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News Article

Acceleration Toward Electrification: Tesla 2020

By Jorge Ramos Zwanziger | Mon, 12/21/2020 - 17:12

2020 has been a year where many companies have experienced great losses, but Tesla is a company that has seen great success in the midst of a pandemic. Earlier this year, BBC called Tesla the world’s most valuable car-maker. Why? International combustible vehicles are becoming less popular because of their greenhouse gas emissions, which makes battery-powered vehicles more relevant in today’s automotive industry. Evidence is growing that more investors have concluded the century-long dominance of internal combustion engines - “ICE” in industry slang - is headed toward a close within a decade, reports Reuters. Both activists and investors are pressuring corporations to change from polluting combustibles to more eco-friendly alternatives, which has accelerated the ascent of electric vehicles (EV’s). This is where Elon Musk’s Tesla comes in, with the company’s stocks soaring, its market capitalization has surged above US$600 billion. Tesla is now more valuable than Toyota Motor Corp., Volkswagen AG, General Motors Co. and Ford Motor Co. combined, reports the Wall Street Journal.

The Wall Street Journal reports that investors are betting on a field of electric-car startups emulating the rise of Elon Musk’s Tesla. Reuters points out that 2021 will be the year when the automotive industry will accelerate toward electrification.  This is true not only for investors but also for consumers. Last week, a survey made by Consumer Reports on Electric Vehicles highlighted that 31 percent of survey takers say they would consider getting (27 percent), or plan to get (4 percent), an electric vehicle the next time they purchase or lease a vehicle. The survey focuses on American consumers, who mainly like large vehicles that consume vast amounts of combustibles. The survey also reports something really important for American consumers: Drivers want more electric vehicle choices. More than 7 in 10 survey takers agree that automakers should make a wider variety of vehicle types, like SUVs and pickups, which are very popular in US markets, available as plug-in electric models. There are currently no electric full-size SUVs or electric pickups on the market.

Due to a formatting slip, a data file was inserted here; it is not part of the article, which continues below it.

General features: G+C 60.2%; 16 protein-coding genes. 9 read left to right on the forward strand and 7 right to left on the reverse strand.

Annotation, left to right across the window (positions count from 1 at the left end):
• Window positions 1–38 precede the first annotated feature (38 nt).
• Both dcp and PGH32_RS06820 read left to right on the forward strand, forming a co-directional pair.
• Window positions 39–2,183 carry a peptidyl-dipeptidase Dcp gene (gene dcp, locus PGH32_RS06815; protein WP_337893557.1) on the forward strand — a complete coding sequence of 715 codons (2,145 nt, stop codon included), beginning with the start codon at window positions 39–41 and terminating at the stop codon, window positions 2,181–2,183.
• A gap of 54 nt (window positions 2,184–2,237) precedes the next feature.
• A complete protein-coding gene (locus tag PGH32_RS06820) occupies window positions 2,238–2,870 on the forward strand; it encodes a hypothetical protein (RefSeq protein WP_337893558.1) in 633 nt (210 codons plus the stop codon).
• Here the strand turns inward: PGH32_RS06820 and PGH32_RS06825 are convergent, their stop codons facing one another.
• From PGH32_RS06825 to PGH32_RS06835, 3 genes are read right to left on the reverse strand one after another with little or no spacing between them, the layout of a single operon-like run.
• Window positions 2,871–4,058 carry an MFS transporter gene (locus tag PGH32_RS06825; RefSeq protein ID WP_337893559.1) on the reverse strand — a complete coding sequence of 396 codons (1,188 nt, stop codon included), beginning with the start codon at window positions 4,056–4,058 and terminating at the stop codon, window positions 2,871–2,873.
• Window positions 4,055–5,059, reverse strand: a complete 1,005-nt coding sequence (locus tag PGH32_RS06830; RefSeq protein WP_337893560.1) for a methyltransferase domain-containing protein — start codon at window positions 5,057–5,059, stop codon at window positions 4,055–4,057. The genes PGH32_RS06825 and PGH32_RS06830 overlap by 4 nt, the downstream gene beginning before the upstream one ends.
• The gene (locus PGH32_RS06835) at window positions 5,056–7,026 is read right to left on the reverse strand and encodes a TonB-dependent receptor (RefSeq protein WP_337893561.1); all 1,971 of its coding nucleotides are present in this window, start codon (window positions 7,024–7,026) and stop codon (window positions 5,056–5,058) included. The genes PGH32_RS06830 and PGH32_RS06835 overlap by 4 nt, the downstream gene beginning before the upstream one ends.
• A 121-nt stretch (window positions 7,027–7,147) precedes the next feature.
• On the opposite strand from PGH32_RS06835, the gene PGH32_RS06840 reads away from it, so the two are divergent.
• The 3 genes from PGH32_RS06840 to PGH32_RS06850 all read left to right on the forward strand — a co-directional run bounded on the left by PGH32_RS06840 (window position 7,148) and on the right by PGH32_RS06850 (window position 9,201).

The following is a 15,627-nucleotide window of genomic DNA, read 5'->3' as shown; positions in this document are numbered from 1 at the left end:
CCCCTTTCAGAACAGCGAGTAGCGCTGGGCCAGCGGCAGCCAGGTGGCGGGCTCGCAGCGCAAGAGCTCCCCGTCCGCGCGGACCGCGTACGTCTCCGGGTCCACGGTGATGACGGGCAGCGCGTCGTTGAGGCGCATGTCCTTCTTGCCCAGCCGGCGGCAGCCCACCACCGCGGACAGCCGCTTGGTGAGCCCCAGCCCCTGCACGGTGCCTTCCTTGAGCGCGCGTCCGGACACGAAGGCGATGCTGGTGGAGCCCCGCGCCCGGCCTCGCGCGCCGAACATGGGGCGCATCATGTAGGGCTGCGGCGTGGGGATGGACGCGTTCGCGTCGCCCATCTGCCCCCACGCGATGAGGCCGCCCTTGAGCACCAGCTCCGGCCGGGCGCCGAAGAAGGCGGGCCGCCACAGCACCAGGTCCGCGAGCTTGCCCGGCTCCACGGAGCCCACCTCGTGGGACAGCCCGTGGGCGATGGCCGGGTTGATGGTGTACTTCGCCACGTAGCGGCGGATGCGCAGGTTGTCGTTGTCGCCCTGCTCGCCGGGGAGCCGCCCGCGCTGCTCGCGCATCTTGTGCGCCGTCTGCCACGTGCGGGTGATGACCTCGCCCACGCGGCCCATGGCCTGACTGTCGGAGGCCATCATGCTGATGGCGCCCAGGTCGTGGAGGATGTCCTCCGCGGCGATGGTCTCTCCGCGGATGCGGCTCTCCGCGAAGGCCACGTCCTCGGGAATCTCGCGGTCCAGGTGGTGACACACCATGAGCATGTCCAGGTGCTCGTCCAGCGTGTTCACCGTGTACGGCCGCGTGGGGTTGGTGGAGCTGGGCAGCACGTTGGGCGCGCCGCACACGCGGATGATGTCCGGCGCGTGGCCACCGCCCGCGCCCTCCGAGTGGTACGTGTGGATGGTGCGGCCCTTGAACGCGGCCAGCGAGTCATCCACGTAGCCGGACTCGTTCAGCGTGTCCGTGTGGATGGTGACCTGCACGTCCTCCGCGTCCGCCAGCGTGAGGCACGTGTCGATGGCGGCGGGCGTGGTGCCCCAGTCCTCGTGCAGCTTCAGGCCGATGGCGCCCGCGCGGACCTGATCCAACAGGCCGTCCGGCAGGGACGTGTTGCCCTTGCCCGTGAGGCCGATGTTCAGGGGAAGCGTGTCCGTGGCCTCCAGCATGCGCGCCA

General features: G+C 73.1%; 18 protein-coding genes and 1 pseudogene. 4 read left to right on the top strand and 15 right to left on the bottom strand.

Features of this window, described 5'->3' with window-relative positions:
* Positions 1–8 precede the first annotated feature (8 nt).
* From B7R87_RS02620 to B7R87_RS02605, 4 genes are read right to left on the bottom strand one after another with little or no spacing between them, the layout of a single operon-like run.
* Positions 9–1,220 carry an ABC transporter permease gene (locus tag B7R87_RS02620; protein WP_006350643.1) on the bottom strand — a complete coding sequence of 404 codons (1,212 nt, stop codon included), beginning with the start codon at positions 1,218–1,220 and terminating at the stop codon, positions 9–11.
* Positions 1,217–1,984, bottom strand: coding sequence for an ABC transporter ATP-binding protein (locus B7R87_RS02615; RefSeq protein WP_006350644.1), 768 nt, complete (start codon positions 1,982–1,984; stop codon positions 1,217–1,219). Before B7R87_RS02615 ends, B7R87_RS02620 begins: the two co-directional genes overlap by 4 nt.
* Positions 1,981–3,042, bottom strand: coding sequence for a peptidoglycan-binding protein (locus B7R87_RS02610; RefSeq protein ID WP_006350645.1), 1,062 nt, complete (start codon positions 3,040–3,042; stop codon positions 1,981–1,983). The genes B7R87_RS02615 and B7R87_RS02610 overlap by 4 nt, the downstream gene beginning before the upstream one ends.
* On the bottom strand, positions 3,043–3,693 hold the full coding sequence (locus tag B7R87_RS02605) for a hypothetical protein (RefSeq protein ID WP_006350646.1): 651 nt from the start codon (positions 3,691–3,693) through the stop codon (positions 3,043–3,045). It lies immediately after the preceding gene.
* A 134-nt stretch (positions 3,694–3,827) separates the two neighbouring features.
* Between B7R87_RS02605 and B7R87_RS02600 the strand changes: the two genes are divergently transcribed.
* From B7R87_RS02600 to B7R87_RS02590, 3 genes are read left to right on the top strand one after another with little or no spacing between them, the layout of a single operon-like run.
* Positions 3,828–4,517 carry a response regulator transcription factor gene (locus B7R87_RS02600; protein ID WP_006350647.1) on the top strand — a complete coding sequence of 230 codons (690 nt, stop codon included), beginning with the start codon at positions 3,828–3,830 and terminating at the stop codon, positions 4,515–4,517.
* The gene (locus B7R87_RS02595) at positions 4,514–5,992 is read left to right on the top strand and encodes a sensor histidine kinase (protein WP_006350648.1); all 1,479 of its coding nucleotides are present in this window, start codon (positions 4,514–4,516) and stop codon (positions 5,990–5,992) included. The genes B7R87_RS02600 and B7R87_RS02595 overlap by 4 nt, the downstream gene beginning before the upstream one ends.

What about Mexico? Last week, there were reports of a Tesla plant that was canceled for construction in the state of Jalisco, due to policymaking in Mexico. “Tesla’s decision to select  Austin, TX as a location for its next factory has nothing to do with any policy-making or situation in Mexico,” a source told Entrepreneur. However, Mexico has taken strides to implement more infrastructure for EVs in the country. Two months ago, BMW and Nissan signed a collaboration agreement with the Federal Electricity Commission (CFE) called ChargeNow to promote the implementation of different charging stations in Mexico, which can also be located via Google Maps, reported El Financiero.

The data used in this article was sourced from:  
BBC, Reuters, Yahoo Finance, Wall Street Journal, Consumer Reports, Reforma, Entrepreneur, El Financiero
Photo by:   TorbjornSandbakk, Unsplash
Jorge Ramos Zwanziger Jorge Ramos Zwanziger Junior Journalist and Industry Analyst